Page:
When query task 106 determines that there is not another location 64, a task 116 of a reverse link coverage layer generation process 118 (denoted by dashed lines) is performed. Task 116 causes processor 38 to scan the estimate array to select a next one of locations 64.

In a preferred embodiment, process 118 evaluates each of the calculated reverse link median margin estimates, median_margdB[p][j], for each CDMA probable server at each of locations 64 to determine whether those locations 64 may be supported in reverse link 25 (FIG. 1) by the respective CDMA probable servers. Process 118 subsequently generates an estimated reverse link coverage layer of those locations 64 where a mobile station is likely to meet the reverse link requirements (discussed below).

Following task 116, a query task 122 determines if all reverse link median margin estimates, median_margdB[p][j], for the selected location are less than a predetermined threshold. In the preferred embodiment, the predetermined threshold is zero. In other words, query task 122 is performed to determine if the maximum Effective Radiated Power (ERP) of mobile station 24 minus the path_lossdB[j][p] plus the maximum antenna gain of the server j is less than the minimum required signal level, (min_rsl)dBm, assuming no other-user interference (see equations (11) through (14).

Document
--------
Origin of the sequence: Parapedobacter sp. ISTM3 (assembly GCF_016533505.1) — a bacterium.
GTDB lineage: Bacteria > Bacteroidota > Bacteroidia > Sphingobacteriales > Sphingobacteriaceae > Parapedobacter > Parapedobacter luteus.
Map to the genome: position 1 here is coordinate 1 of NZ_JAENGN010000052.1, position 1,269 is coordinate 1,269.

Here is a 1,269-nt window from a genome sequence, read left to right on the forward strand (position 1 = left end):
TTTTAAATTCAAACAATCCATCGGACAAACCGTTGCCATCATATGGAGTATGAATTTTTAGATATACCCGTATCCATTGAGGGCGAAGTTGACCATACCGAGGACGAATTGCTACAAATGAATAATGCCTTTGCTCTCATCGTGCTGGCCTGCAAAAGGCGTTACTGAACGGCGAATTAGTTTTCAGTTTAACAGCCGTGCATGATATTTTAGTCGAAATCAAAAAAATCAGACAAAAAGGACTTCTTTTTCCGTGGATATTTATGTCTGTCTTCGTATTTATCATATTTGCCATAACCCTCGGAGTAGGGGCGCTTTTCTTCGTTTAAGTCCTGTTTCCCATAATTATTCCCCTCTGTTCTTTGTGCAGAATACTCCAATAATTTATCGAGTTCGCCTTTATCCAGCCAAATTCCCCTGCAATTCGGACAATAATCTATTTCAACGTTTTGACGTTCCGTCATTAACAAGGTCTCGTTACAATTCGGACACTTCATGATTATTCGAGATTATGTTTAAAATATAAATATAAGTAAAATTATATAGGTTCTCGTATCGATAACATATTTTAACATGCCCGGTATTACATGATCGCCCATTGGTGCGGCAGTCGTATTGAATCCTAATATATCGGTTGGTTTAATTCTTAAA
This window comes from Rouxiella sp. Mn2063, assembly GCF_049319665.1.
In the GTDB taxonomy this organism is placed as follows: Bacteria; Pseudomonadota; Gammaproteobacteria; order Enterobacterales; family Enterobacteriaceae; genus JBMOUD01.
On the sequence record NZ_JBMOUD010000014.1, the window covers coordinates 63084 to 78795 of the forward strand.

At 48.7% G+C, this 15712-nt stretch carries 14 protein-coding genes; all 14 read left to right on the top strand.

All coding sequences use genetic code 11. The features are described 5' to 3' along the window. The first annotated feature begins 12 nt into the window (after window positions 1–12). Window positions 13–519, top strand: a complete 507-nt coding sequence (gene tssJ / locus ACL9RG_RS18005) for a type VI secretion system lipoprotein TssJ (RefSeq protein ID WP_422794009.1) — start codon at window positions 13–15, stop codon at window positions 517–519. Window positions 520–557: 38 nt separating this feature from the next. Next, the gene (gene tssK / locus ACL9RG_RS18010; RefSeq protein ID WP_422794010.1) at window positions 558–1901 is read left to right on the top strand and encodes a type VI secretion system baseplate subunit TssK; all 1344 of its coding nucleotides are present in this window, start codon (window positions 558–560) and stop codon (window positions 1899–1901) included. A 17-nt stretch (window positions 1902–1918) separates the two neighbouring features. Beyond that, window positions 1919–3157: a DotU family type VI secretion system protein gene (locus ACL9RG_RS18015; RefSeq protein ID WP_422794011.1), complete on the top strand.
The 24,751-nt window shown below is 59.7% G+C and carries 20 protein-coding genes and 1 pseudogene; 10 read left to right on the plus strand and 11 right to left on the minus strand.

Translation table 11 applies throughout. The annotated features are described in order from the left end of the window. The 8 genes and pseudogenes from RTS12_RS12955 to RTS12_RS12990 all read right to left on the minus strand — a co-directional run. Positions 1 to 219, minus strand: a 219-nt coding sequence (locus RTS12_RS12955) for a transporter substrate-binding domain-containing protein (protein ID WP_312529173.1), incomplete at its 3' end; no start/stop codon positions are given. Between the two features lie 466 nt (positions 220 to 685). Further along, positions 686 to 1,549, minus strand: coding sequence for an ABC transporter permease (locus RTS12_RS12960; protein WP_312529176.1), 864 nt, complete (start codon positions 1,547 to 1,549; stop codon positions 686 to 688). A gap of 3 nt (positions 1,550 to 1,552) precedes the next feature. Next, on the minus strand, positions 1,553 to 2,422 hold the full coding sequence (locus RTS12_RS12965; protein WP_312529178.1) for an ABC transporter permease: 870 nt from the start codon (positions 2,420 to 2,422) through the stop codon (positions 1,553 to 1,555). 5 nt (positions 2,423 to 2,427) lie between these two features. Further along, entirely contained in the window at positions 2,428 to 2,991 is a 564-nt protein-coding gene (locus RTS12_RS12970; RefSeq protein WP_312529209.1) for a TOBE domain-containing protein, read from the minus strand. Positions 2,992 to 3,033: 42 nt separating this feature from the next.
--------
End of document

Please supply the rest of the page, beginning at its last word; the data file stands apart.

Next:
When query task 122 determines that all reverse link median margin estimates, median_margdB[p][j], are greater than zero, process 118 proceeds to a task 124. At task 124, the location is rejected from or refused entry into an estimated reverse link coverage layer. The net result of task 124 is a rejection of part of the offered call traffic load in subsequent analyses for locations 64 where a mobile station 24 (FIG. 1) may not meet the reverse link requirements because of mobile station transmit power limitations even when there is no reverse link other-user interference.

However, when query task 122 determines that the reverse link median margin estimates, median_margdB[p][j], is less than zero, process 118 proceeds to a task 126. At task 126, the location is retained in the estimated reverse link coverage layer. The net result of task 126 is an inclusion of the offered call traffic load in subsequent analyses in locations 64 where a mobile station 24 (FIG. 1) will meet the reverse link requirements of adequate mobile station transmission power in the absence of reverse link other-user interference.

Following either of tasks 124 and 126, a query task 128 is performed. At query task 128, processor 38 (FIG. 2) determines if there is another one of locations 64. In other words, processor 38 scans the estimate array to locate another one of locations 64.